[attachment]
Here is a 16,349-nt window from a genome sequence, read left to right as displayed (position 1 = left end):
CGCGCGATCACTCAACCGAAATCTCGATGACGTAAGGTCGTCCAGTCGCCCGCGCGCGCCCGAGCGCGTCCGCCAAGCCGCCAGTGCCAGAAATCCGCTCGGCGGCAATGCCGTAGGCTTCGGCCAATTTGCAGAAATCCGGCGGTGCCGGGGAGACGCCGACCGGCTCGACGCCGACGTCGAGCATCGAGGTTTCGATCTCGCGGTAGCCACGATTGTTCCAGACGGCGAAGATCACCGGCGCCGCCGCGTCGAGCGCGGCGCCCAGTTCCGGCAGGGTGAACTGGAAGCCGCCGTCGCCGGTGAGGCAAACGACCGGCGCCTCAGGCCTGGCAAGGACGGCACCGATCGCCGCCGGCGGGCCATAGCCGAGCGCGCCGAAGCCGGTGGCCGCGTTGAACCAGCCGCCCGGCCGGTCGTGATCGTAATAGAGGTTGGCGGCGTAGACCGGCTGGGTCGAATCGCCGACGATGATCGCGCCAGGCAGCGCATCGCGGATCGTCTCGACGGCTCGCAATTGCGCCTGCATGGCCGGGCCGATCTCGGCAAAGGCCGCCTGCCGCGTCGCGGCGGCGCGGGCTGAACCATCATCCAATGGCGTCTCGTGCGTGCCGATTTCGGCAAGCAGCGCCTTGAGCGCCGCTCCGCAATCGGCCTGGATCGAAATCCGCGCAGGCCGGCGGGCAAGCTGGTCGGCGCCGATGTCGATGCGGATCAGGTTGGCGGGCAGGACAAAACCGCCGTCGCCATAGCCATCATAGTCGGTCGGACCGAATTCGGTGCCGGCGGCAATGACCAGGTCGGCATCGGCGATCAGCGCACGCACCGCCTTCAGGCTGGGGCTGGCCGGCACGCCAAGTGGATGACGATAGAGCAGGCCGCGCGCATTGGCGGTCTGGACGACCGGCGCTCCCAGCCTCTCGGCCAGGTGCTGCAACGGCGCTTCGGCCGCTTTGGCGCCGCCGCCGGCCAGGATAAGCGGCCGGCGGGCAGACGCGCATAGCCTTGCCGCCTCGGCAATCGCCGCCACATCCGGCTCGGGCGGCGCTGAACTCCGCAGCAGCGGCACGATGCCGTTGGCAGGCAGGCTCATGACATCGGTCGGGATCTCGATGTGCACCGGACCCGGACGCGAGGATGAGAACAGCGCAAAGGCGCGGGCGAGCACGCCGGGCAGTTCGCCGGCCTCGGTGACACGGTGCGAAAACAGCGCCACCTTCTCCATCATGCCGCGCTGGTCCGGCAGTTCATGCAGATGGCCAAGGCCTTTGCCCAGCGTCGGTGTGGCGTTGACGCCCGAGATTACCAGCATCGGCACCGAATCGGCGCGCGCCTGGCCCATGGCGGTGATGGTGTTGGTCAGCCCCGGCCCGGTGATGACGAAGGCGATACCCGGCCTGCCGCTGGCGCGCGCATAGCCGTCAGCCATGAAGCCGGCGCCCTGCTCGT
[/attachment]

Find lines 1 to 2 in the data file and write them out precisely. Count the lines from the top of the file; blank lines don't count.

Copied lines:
Here is a 16,349-nt window from a genome sequence, read left to right as displayed (position 1 = left end):
CGCGCGATCACTCAACCGAAATCTCGATGACGTAAGGTCGTCCAGTCGCCCGCGCGCGCCCGAGCGCGTCCGCCAAGCCGCCAGTGCCAGAAATCCGCTCGGCGGCAATGCCGTAGGCTTCGGCCAATTTGCAGAAATCCGGCGGTGCCGGGGAGACGCCGACCGGCTCGACGCCGACGTCGAGCATCGAGGTTTCGATCTCGCGGTAGCCACGATTGTTCCAGACGGCGAAGATCACCGGCGCCGCCGCGTCGAGCGCGGCGCCCAGTTCCGGCAGGGTGAACTGGAAGCCGCCGTCGCCGGTGAGGCAAACGACCGGCGCCTCAGGCCTGGCAAGGACGGCACCGATCGCCGCCGGCGGGCCATAGCCGAGCGCGCCGAAGCCGGTGGCCGCGTTGAACCAGCCGCCCGGCCGGTCGTGATCGTAATAGAGGTTGGCGGCGTAGACCGGCTGGGTCGAATCGCCGACGATGATCGCGCCAGGCAGCGCATCGCGGATCGTCTCGACGGCTCGCAATTGCGCCTGCATGGCCGGGCCGATCTCGGCAAAGGCCGCCTGCCGCGTCGCGGCGGCGCGGGCTGAACCATCATCCAATGGCGTCTCGTGCGTGCCGATTTCGGCAAGCAGCGCCTTGAGCGCCGCTCCGCAATCGGCCTGGATCGAAATCCGCGCAGGCCGGCGGGCAAGCTGGTCGGCGCCGATGTCGATGCGGATCAGGTTGGCGGGCAGGACAAAACCGCCGTCGCCATAGCCATCATAGTCGGTCGGACCGAATTCGGTGCCGGCGGCAATGACCAGGTCGGCATCGGCGATCAGCGCACGCACCGCCTTCAGGCTGGGGCTGGCCGGCACGCCAAGTGGATGACGATAGAGCAGGCCGCGCGCATTGGCGGTCTGGACGACCGGCGCTCCCAGCCTCTCGGCCAGGTGCTGCAACGGCGCTTCGGCCGCTTTGGCGCCGCCGCCGGCCAGGATAAGCGGCCGGCGGGCAGACGCGCATAGCCTTGCCGCCTCGGCAATCGCCGCCACATCCGGCTCGGGCGGCGCTGAACTCCGCAGCAGCGGCACGATGCCGTTGGCAGGCAGGCTCATGACATCGGTCGGGATCTCGATGTGCACCGGACCCGGACGCGAGGATGAGAACAGCGCAAAGGCGCGGGCGAGCACGCCGGGCAGTTCGCCGGCCTCGGTGACACGGTGCGAAAACAGCGCCACCTTCTCCATCATGCCGCGCTGGTCCGGCAGTTCATGCAGATGGCCAAGGCCTTTGCCCAGCGTCGGTGTGGCGTTGACGCCCGAGATTACCAGCATCGGCACCGAATCGGCGCGCGCCTGGCCCATGGCGGTGATGGTGTTGGTCAGCCCCGGCCCGGTGATGACGAAGGCGATACCCGGCCTGCCGCTGGCGCGCGCATAGCCGTCAGCCATGAAGCCGGCGCCCTGCTCGT